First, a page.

Monday, July 6, 2015

'Tis the season for digging Triassic beasts! Part 1

Today we set out for the badlands of New Mexico and had a rather productive first day.  It was a scenic drive and as you get further out, civilization begins to disappear in your rear view mirror.  On our way, we enjoyed a wonderful geology lesson via Dr. Axel and also fancied our new field vehicle!  Yup, you heard right, we now have a new truck.  Complete with air conditioning!  Our last truck was very old and has been put out to pasture.  I will miss that suburban.  She was a good ride and I will always have fond memories of her.
Our old truck.
The new Beast!
On our way into the field.
I was up at 5AM and waited to get picked up by the good doctor.  He was there right on the tick as always and soon we were on our way to the museum to load up.  There we would meet up with the others.  Loading up the trucks is the first important thing we need to do.  You definitely don't want to forget anything or you will be up a Triassic creek without a paddle!
Getting the lab ready the night before for when we return.
The first day in the field is usually comprised of uncovering the site and getting organized.  Sometimes you have specimens in the ground that could not be taken out during the last class or field season.  That being the case, these finds need to be tended to ASAP in order to get them out safe.  After a brief lecture, we set out around the site to secure any finds that were left behind.  Specimens left behind are wrapped in plaster casts or covered with tarps to keep them safe from the harsh elements of the desert.  Along with uncovering the finds, we all have the pleasure of unloading the equipment we will be using for the time we are at the site.
Tarp covering important specimens from last field class.
The first day is mostly about prepping the site, but just by prospecting around, you can see evidence of what this area once looked like.  Fish!  Yes, fish scales, fish parts, and lots of fish fossils liter the quarry floor.  They tend to look exploded, but overall they are very beautiful to look at.  They are a perfect fossil in which to gauge what the area must of been like during the Late Triassic.
Fish fossil.  Notice the beautiful scales.
At our locality, fossils we find are sometimes found on the surface.  Trace fossils are often seen in the area.  Gretchen, our museum director, found a gorgeous example.  A trace fossil is an imprint of a specimen.  Dinosaur tracks are good examples of trace fossils.  Plants, insects, and other types of organisms can leave fossilized imprints for us to find.  Below are a few examples of burrows found in the area.  These are trace fossils that have become very prevalent in recent field seasons.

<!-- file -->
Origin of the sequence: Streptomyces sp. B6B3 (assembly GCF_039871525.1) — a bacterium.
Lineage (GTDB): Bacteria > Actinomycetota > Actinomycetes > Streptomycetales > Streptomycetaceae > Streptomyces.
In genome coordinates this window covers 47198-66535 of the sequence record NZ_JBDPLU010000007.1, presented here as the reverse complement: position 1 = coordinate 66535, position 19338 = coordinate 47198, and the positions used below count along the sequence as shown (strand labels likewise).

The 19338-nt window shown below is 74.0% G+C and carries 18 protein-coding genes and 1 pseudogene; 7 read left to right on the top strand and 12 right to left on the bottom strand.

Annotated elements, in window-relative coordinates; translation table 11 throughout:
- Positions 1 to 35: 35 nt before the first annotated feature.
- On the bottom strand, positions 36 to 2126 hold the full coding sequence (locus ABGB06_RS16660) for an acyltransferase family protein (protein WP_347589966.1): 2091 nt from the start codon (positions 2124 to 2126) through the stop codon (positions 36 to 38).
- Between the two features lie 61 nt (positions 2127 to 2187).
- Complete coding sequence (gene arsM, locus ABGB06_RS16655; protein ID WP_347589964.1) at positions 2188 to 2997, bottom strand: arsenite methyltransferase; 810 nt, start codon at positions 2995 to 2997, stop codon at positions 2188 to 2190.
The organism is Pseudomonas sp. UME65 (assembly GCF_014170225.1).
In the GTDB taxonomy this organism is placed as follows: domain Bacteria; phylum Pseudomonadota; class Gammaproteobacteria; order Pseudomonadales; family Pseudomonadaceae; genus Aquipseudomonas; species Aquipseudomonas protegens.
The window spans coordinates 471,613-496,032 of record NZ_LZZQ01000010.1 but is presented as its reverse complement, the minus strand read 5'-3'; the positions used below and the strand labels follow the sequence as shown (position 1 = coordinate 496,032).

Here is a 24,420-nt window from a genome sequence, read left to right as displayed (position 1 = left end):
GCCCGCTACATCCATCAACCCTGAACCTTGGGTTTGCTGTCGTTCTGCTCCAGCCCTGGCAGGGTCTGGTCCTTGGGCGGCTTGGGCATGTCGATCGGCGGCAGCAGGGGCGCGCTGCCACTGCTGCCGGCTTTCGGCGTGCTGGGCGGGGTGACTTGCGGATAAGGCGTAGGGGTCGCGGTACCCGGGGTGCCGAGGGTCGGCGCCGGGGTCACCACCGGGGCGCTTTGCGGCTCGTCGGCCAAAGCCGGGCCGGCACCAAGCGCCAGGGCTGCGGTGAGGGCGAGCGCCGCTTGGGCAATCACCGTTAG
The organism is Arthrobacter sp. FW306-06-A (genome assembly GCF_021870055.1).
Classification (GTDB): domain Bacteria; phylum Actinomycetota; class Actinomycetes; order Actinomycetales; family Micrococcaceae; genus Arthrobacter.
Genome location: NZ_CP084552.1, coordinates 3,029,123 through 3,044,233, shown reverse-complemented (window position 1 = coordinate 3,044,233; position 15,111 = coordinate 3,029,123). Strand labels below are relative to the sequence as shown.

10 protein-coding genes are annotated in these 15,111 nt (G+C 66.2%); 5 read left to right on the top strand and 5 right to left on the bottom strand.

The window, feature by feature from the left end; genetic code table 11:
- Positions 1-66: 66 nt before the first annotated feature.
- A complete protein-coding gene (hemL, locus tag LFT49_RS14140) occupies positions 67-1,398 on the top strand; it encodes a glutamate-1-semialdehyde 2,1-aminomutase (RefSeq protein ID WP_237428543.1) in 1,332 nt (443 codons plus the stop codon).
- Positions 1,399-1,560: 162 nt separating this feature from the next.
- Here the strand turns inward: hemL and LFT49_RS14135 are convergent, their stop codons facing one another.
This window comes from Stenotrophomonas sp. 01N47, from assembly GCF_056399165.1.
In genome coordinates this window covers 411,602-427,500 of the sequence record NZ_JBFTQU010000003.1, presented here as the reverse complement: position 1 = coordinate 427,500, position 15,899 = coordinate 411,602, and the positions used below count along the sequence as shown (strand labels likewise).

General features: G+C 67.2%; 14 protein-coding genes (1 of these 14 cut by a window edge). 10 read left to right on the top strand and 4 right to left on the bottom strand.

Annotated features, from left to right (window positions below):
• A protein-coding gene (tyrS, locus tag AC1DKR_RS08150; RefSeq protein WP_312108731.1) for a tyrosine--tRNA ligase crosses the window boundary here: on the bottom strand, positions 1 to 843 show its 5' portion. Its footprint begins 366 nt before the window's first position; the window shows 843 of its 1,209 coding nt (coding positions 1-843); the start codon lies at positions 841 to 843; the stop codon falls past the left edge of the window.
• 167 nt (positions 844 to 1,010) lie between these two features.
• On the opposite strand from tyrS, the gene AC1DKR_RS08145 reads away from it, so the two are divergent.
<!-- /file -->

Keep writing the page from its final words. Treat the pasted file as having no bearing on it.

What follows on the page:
Burrows from an overturned piece of mud stone.
Gorgeous piece found by Gretchen.
You can also find bone material out on the surface at times.  While unwrapping a site we call Bravo West, Gretchen our museum director found a small bone.  Finds that are found out and about are sometimes labeled as a "Float."  Float meaning we don't know for sure where the fossil might have come from.  A good example would be a couple of turtle shell pieces I found while prospecting about.  Way above our dig site is a formation from the Pleistocene. In seasons past, large turtle shells have been found at the base of the cliff side.  Now, where is the source of these pieces?  That is yet to be discovered!

Small bone found by Gretchen while uncovering Bravo West.
Turtle shell pieces that were transported down a steep hill.
Out in the field, you sometimes encounter wildlife.  While it is rare to spot something like a wild boar or mountain lion, little creatures scamper about.  I was lucky enough to get up, close, and personal with a Collard Lizard.  He was very calm as I approached him.  Probably doesn't get many Jersey Boys bothering him, so he let my presence slide.  No spiders thank the maker!  I am terrified of Tarantulas.  Hopefully I don't encounter any this field season.

I really enjoyed our first day in the field.  Always something new and exciting to learn. I had a productive first day and so did our team!  We have a great group this year as always and we all made fantastic discoveries.  All this on the first day!  Not far from where I am currently working, the previous field team uncovered a phytosaur mandible!  It will take some time to get out, but it looks sweet!  The first thing I uncovered was a tooth.  Right under it was a vertebrae.  These two items remain as it is pouring rain outside.  The weather outside is pretty nasty at the moment.  In all my years coming out here, I have never seen the weeds so high from all the rain.  Everything I found was located several centimeters below the quarry floor.  My best find of the day was a piece of a phytosaur skull!  A decent size too!  We shall see what tomorrow brings.  
Tooth I found.
Looking good, but not the smartest field gear to wear out in the desert. This was during the cool morning.
I mentioned yesterday that I would be posting live from the field.  Well, by live I mean whenever I get a chance ha ha.  As things progress, I will be limited on time, but I will post whenever I can from out here!  Until next time, have a great night everyone.
Fossil of a fresh water clam Dr. Axel found while examining my phytosaur skull.

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